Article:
It's been a rough few days for those at the helm of Ireland’s vaccine roll-out.
On Monday, the National Immunisation Advisory Committee (NIAC), citing very rare blood clots and an abundance of caution, said that the AstraZeneca vaccine should only be administered to those over the age of 60.
And, on Tuesday, Johnson & Johnson said it would delay the roll-out of its vaccine in Europe after authorities in the US raised similar concerns about a blood-clotting disorder that affected six people who received it.
Where does that leave Ireland’s vaccine roll-out?
NIAC's AstraZeneca advice
Weighing the tiny risks associated with taking the AstraZeneca vaccine against the risks associated with people under the age of 60 delaying until they could get a different vaccine, NIAC concluded that a delay would be better.
In doing so, they went further than the European Medicines Agency, which said that the unusual blood clots should instead be listed as "very rare side effects".
As a result of the NIAC decision, the HSE and roll-out team will need to significantly rework their dose plan.
They need to ensure that people under 60 who were due to get the AstraZeneca vaccine in the coming weeks will instead get another type of vaccine. That will, undeniably, cause logistical complications.
Before the NIAC decision, June was going to be a tricky month for Ireland’s vaccine roll-out if the Taoiseach’s aims were to be met.
He has said he wants to see at least 55% of adults fully vaccinated by the end of June – and some 82% having received received their first jab.
While the AstraZeneca move may impact how quickly certain age cohorts can be vaccinated, it would appear that it will not result in a major setback to the roll-out.
Around 3.5 million doses need to be administered in April, May and June to hit the targets.
Department of Health projections suggest that, in the same period, Ireland will take delivery of some 3.9 million doses, leaving wriggle room of something like 400,000 doses.
That 400,000 could fall away or get delayed, and it would still be possible – if increasingly difficult – to meet the targets.
The Government might also consider delaying the second dose for those who have already received the first dose of the Pfizer vaccine, making more doses of the Pfizer vaccine available in the short term.
AstraZeneca is due to provide 800,000 doses over the three-month period. Those doses can now only be used as second doses, or first doses for people between the ages of 60 and 69. (The vaccinations of people aged over 70 have largely been completed.)
There are about 400,000 people in the 60-69 age cohort. If Ireland uses the AstraZeneca supply available between now and the end of May, with second doses left to do on top, it could reach almost everyone over 60 with a first dose by the end of May.
Then you’d hold the remaining AstraZeneca vaccines due to be delivered in June as second doses, which are due to be administered over the two months leading up to September.
In other words, the AstraZeneca vaccine would only be administered to those in the group that can receive it.
Alternatively, they could decide to give those in this age group any of the available vaccines – but the fear is that this could result in a waste of AstraZeneca doses, because those under 60 can’t receive them.
Between the 400,000 wiggle room and potential delays to second Pfizer doses, it would appear that any delay will likely be in the realm of weeks, and not months.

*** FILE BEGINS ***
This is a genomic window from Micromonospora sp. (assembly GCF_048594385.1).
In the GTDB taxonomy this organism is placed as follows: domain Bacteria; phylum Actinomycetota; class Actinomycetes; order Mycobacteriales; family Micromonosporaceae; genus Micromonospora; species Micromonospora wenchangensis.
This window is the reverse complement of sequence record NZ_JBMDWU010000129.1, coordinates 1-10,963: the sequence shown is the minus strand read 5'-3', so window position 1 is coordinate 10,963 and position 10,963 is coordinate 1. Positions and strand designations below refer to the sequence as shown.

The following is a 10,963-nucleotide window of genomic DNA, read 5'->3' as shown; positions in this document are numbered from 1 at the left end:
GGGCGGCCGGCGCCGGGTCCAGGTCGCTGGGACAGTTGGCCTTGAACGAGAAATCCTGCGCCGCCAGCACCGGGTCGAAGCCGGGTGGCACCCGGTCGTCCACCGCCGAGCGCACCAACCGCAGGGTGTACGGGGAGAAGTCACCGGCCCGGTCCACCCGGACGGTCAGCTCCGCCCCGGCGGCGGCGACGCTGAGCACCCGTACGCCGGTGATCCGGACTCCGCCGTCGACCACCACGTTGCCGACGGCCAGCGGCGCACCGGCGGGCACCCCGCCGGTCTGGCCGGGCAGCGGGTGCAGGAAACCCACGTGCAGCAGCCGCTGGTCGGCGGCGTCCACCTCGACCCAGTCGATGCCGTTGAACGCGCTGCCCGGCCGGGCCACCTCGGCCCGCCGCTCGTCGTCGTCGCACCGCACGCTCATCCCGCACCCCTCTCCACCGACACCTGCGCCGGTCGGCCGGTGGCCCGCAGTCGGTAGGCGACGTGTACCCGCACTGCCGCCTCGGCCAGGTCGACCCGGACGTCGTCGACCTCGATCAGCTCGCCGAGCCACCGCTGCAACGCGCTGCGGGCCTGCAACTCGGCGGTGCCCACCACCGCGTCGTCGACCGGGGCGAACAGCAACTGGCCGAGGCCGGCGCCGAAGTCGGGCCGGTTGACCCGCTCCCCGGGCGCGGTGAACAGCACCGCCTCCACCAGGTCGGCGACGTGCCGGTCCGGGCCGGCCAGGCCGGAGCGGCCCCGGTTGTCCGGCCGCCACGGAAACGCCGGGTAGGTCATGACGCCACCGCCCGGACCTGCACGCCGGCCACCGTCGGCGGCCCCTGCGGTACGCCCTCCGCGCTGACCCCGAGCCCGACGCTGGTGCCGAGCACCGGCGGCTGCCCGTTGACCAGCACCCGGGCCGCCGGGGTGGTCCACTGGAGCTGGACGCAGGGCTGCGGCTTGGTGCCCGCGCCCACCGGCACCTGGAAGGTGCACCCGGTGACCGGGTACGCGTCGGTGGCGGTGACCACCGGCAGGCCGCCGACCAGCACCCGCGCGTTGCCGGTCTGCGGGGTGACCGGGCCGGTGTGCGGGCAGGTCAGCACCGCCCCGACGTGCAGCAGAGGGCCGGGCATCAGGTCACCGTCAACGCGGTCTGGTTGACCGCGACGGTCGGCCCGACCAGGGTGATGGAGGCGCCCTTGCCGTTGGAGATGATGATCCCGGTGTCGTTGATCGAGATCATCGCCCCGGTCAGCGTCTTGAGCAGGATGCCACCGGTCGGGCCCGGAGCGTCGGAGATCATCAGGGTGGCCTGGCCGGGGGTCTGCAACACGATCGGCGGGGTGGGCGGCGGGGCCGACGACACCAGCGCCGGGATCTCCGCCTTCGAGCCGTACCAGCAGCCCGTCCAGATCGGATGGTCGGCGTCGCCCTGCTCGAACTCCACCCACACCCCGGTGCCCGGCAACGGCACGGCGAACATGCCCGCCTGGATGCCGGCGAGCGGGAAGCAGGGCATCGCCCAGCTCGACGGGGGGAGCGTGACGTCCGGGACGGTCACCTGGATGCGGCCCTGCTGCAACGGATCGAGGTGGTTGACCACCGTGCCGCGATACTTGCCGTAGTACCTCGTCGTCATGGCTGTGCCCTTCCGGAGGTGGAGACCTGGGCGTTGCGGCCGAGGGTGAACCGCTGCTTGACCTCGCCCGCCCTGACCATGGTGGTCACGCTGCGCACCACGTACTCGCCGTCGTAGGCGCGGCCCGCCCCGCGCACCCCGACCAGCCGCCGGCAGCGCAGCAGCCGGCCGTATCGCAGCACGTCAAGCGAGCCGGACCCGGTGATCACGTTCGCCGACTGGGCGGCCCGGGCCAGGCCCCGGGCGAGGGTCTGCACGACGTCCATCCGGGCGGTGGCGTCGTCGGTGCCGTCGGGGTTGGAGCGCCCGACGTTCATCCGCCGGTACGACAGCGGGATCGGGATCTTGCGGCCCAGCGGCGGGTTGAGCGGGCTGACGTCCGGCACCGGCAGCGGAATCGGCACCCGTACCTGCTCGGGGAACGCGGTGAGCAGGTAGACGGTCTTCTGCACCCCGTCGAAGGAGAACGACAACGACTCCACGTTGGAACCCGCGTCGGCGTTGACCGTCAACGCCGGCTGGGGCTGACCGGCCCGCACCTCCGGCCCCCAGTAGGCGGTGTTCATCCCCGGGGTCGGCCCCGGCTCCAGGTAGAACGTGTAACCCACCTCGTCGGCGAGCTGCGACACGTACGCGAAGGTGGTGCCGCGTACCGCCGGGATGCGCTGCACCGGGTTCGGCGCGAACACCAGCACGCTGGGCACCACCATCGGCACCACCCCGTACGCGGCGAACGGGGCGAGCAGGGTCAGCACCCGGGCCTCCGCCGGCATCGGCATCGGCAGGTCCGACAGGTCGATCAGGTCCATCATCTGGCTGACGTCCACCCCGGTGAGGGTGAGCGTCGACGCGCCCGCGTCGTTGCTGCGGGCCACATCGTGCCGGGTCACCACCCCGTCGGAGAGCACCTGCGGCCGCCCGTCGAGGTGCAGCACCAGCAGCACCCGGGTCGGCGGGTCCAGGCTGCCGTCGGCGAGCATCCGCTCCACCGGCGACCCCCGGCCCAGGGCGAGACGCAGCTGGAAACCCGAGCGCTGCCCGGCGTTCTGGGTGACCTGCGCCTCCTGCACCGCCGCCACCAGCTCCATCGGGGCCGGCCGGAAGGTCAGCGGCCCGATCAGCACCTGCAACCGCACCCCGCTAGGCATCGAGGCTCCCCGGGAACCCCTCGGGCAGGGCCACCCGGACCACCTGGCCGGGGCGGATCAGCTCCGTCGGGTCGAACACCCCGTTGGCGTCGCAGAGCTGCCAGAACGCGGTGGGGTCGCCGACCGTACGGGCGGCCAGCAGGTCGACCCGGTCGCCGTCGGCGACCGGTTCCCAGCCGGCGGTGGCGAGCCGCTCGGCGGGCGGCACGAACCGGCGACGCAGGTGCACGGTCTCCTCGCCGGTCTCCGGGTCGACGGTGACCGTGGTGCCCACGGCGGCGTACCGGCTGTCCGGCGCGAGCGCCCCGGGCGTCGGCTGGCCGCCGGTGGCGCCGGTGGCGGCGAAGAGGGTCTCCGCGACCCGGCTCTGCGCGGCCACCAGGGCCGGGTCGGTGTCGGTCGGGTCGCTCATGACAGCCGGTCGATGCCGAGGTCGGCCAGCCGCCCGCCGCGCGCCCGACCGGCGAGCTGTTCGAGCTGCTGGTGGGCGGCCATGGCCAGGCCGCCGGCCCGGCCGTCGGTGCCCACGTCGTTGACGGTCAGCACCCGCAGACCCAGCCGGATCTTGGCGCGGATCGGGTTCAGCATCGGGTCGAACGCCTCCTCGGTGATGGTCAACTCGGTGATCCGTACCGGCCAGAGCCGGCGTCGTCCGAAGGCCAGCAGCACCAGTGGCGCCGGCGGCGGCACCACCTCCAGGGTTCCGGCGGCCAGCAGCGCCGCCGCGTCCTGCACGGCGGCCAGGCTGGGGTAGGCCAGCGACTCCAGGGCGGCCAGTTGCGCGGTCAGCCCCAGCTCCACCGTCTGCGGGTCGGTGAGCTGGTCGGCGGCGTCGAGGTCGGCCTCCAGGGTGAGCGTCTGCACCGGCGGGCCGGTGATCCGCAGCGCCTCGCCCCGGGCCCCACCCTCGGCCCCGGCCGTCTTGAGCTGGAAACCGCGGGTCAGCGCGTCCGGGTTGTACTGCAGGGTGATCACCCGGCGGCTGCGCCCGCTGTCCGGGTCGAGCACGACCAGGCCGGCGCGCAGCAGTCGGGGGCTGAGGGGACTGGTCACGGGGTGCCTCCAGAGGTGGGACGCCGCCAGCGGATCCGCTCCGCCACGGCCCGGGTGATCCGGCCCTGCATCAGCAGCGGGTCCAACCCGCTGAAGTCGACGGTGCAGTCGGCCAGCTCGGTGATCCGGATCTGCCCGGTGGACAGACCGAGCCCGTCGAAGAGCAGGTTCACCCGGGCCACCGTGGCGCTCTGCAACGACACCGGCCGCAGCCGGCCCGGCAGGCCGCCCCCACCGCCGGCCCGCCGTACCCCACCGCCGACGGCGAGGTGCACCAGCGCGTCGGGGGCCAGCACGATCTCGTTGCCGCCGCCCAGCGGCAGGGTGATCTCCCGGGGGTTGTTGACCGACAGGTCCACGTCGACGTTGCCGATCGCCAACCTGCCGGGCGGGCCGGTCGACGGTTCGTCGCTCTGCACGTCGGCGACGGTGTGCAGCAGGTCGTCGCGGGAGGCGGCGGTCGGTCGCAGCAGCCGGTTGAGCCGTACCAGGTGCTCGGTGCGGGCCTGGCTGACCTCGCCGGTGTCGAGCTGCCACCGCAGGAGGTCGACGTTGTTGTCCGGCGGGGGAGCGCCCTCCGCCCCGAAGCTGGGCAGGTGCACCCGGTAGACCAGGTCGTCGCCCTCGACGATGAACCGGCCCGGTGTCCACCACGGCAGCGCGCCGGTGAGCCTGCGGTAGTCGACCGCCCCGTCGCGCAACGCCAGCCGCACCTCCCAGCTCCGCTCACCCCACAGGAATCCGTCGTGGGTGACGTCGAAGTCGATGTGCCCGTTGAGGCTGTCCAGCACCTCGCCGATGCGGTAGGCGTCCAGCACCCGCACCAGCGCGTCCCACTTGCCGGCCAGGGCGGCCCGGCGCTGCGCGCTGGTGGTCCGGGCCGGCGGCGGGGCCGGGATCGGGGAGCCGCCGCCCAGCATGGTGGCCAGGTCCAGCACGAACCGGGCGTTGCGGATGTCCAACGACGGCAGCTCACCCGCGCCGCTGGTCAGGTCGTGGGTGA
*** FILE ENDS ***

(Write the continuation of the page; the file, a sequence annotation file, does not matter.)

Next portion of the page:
The Government is expected to have more definitive answers in the coming days after the Cabinet discusses adjusting the vaccination plan.
What about Johnson & Johnson?
In the US, the Food and Drug Administration, alongside the Centers for Disease Control and Prevention, paused the roll-out of the Johnson & Johnson vaccine on Tuesday afternoon.
They cited a "safety signal" related to six cases of unusual clotting in young women, which may have been related to the use of the vaccine.
That’s six cases among 6.8 million people who’ve received the vaccine. The problem was described as "extremely rare", but they said it requires further investigation.
US officials said that an update was likely "in a matter of days". That update will be closely watched across the world.
Because it’s the one-shot vaccine, the Johnson & Johnson doses are crucial to achieving the aims of Ireland’s roll-out.
There’s no interval between doses, so once people start to receive the Johnson & Johnson vaccine, the numbers fully vaccinated would begin to skyrocket.
As such, the June aim of 55% of adults being fully vaccinated is heavily reliant on the Johnson & Johnson doses coming on stream as planned.
Ireland had been set to receive 40,000 Johnson & Johnson doses in April. What happens next with them could influence whether our roll-out stays on track.
If, out of the same kind of caution that restricted the AstraZeneca vaccine, limitations are placed on which age cohorts can receive this vaccine, achieving the aims will become extraordinarily difficult.
That’s because some 420,000 Johnson & Johnson doses are due in June alone.
That heavy back-loading could cause a distribution problem that month, but this could also be a positive: Because big deliveries are still weeks away, it may leave time to resolve the issues that arose today before it begins impacting deliveries in Ireland.
If those issues are resolved and no limitations are placed on the Johnson & Johnson vaccine, on the numbers alone, the Taoiseach’s June aims still seem achievable.
But the roll-out was always going to come under strain in late May and June. The new restrictions on AstraZeneca and the logistical changes that follow will not make it any easier.